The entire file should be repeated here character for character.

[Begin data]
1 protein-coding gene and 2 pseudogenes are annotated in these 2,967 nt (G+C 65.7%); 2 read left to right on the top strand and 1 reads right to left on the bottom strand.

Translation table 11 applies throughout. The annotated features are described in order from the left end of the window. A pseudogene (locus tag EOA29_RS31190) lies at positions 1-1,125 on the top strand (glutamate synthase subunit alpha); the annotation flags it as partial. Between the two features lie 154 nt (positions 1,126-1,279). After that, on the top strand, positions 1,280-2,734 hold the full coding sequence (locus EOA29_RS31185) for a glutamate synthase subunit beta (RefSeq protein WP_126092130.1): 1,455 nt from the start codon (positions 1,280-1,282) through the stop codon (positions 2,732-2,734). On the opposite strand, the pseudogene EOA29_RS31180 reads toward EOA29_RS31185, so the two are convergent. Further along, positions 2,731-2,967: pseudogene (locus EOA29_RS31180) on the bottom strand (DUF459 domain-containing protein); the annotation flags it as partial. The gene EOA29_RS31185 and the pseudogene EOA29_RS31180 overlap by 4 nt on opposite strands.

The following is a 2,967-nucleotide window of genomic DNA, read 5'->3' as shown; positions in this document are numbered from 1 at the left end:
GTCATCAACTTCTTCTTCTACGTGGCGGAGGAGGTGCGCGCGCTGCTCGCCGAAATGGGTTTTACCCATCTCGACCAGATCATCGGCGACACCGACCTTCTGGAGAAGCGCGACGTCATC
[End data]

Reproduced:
1 protein-coding gene and 2 pseudogenes are annotated in these 2,967 nt (G+C 65.7%); 2 read left to right on the top strand and 1 reads right to left on the bottom strand.

Translation table 11 applies throughout. The annotated features are described in order from the left end of the window. A pseudogene (locus tag EOA29_RS31190) lies at positions 1-1,125 on the top strand (glutamate synthase subunit alpha); the annotation flags it as partial. Between the two features lie 154 nt (positions 1,126-1,279). After that, on the top strand, positions 1,280-2,734 hold the full coding sequence (locus EOA29_RS31185) for a glutamate synthase subunit beta (RefSeq protein WP_126092130.1): 1,455 nt from the start codon (positions 1,280-1,282) through the stop codon (positions 2,732-2,734). On the opposite strand, the pseudogene EOA29_RS31180 reads toward EOA29_RS31185, so the two are convergent. Further along, positions 2,731-2,967: pseudogene (locus EOA29_RS31180) on the bottom strand (DUF459 domain-containing protein); the annotation flags it as partial. The gene EOA29_RS31185 and the pseudogene EOA29_RS31180 overlap by 4 nt on opposite strands.

The following is a 2,967-nucleotide window of genomic DNA, read 5'->3' as shown; positions in this document are numbered from 1 at the left end:
GTCATCAACTTCTTCTTCTACGTGGCGGAGGAGGTGCGCGCGCTGCTCGCCGAAATGGGTTTTACCCATCTCGACCAGATCATCGGCGACACCGACCTTCTGGAGAAGCGCGACGTCATC